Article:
In some of my work (statistics), I need the eigenvalues of a very large matrix. As such I would like to reduce it to a simpler problem and it seems entirely possible to me as the matrix has a very clear pattern/design with many things repeated. I think I have found a way to calculate the eigenvalues on smaller matrices that works numerically but I cannot prove to myself why it is true. I rewrote the problem in general below.

Problem: Suppose we have two symmetric matrices $A$ and $B$, both $\in \mathbb{R}^{c\times c}$. Consider a block matrix, $M$, of size $K\geq2$ with $A-B/K$ on the diagonal and $-B/K$ elsewhere. That is, the matrix can be written as $\left(I_K\otimes A\right) - \left(1_K1_K' \otimes \frac{1}{K}B \right)$ where $1_K$ is a column vector of size $K$ with all elements equal to 1 and $\otimes$ is the kronecker product. For example, when $K = 2$,

$$ M = \begin{pmatrix}A - B/2 & -B/2 \\ -B/2 & A- B/2\end{pmatrix} $$

Through some logical guesses and some luck, I believe the eigen-values of $M$ are (in no particular order or care given to the eigen-vectors) given by the $c$ eigen-values of $A - B$, each repeated $K-1$ times, and the $c$ eigen-values of $A$. Combined, this is $c(K-1) + c = cK$ eigen-values.

In my work $c$ is generally small and $K$ becomes very large. I've tried to prove this but haven't been able to. But is seems to work in every numerical situation I try. I also haven't found similar enough questions anywhere else. But I do believe it is true. Maybe I am missing something simple with the block structure of the matrix. I notice that this does not work when $A$ and $B$ are not symmetric.

Below is some R code if you would like to look at it and see it works numerically.

K <- 20
c <- 4
A <- matrix(rnorm(c^2), c, c)
A <- crossprod(A)
B <- matrix(rnorm(c^2), c, c)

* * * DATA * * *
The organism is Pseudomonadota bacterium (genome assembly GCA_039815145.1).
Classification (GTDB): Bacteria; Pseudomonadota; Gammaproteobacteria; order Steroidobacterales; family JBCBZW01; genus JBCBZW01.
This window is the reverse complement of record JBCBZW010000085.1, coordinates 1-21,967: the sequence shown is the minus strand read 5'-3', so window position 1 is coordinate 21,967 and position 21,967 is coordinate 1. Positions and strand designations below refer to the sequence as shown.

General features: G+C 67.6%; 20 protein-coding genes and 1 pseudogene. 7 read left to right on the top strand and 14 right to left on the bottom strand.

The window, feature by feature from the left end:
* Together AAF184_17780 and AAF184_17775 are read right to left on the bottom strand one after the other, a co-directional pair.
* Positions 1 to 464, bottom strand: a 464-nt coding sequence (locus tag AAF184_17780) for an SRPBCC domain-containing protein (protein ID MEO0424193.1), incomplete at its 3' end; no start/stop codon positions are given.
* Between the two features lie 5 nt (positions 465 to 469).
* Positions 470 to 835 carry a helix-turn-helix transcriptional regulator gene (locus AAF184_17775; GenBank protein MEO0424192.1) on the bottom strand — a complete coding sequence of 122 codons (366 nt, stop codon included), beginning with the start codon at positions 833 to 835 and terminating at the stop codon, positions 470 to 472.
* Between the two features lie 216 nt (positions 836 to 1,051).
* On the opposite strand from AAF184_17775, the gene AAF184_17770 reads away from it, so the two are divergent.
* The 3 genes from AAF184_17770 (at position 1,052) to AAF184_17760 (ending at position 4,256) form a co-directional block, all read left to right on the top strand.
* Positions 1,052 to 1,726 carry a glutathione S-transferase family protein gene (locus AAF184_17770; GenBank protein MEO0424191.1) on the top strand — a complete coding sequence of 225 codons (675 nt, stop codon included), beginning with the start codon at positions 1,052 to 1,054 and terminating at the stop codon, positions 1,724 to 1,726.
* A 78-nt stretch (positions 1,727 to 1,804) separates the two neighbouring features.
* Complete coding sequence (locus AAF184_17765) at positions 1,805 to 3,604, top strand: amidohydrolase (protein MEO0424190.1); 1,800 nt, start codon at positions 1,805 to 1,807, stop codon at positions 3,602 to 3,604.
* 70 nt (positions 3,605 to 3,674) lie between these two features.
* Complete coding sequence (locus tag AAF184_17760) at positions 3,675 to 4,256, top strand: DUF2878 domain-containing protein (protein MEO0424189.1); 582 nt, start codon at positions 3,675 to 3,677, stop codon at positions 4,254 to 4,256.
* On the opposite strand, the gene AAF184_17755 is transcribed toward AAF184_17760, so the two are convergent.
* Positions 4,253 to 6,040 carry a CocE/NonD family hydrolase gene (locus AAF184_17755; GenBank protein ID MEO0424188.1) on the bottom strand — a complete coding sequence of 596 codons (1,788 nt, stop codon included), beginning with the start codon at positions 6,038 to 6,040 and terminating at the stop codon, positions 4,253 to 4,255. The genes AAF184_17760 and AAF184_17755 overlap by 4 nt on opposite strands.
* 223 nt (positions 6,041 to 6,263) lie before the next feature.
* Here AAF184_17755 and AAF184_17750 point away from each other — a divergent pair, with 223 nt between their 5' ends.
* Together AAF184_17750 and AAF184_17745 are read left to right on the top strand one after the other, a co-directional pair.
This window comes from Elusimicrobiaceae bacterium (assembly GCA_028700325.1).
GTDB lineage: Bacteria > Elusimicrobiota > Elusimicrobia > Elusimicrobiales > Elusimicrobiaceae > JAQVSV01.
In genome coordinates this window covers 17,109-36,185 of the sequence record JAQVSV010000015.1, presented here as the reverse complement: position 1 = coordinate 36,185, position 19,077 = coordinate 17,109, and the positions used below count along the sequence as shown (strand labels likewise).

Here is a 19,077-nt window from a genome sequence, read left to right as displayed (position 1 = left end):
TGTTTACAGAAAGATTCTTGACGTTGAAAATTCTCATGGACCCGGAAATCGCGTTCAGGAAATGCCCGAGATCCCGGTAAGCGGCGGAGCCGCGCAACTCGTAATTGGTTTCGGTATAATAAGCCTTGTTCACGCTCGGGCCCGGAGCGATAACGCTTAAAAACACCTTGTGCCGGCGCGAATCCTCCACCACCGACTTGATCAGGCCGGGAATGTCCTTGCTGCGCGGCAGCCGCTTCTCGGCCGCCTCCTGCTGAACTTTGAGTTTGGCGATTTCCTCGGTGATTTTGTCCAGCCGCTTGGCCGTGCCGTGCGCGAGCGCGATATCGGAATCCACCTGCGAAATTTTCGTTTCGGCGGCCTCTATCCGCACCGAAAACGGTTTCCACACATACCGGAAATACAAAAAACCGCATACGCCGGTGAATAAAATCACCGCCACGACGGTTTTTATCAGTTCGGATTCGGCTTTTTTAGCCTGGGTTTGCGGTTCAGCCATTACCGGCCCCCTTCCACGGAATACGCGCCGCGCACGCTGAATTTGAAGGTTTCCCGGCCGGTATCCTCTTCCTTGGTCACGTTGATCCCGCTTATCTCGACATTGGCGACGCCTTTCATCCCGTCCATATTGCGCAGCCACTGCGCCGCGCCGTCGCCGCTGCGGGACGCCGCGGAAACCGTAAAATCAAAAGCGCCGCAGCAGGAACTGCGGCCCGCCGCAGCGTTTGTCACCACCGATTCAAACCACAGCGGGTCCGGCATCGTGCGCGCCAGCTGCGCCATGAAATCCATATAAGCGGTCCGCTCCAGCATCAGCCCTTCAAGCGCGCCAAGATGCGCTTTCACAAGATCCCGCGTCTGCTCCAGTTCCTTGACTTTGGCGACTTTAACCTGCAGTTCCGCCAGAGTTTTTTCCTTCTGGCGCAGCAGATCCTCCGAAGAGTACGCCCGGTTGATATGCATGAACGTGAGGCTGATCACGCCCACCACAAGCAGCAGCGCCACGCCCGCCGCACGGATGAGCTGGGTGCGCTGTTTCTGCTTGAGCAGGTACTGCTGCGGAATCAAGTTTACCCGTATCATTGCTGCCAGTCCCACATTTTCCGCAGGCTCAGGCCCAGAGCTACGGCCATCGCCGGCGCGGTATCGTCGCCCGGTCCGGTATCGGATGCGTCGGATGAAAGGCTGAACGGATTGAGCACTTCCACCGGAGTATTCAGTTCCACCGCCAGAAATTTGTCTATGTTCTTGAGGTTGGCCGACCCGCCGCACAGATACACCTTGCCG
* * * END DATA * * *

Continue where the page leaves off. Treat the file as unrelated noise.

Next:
B <- crossprod(B)
M <- (diag(K) %x% A) - tcrossprod(matrix(1, K)) %x% B/K
true <- sort(eigen(M, symmetric = TRUE)$values)
one <- eigen(A, symmetric = TRUE)$values
two <- eigen(A - B, symmetric = TRUE)$values
test <- sort(c(rep(one, each = K - 1), two))
all.equal(true, test)

Note that $M (1_K \otimes u) = 1_K \otimes ((A - K B) u)$. Thus the $c$ eigenvalues of $A - K B$ (counted by multiplicity) are eigenvalues of $M$. On the other hand, for $2 \le j \le K$ if $w$ is the column vector with $w_1 = 1$, $w_j = -1$ and $w_i=0$ otherwise, $M (w \otimes u) = w \otimes (Au)$. Thus the $c$ eigenvalues of $A$ are eigenvalues of $M$ with multiplicity $(K-1)$ times their multiplicities in $A$. That makes a total multiplicity of $nK$, so it accounts for all the eigenvalues.

  • $\begingroup$ where is the fact that $A$ and $B$ are symmetric used? It doesn't work when $B$ is not symmetric. I run some examples and it works when $A$ is not symmetric, but in my actual case both are. $\endgroup$ – Anonymous Apr 11 at 22:00
  • $\begingroup$ Also, the first set are the eigenvalues of $A-B$, not $A-KB$ $\endgroup$ – Anonymous Apr 11 at 22:08
  • $\begingroup$ Actually ignore that second comment, I apologize. I stated the question a little incorrectly (and edited it now). I meant $B/K$ wherever I put $B$ in constructing $M$. In that case what you put is correct, just changed to be the $c$ eigenvalues of $A-B$. I'm still unsure though where symmetry comes in. $\endgroup$ – Anonymous Apr 11 at 22:51
  • $\begingroup$ Symmetry is not needed. $\endgroup$ – Robert Israel Apr 12 at 5:28
  • $\begingroup$ could you look at a similar question I posted here? $\endgroup$ – Anonymous May 7 at 20:22

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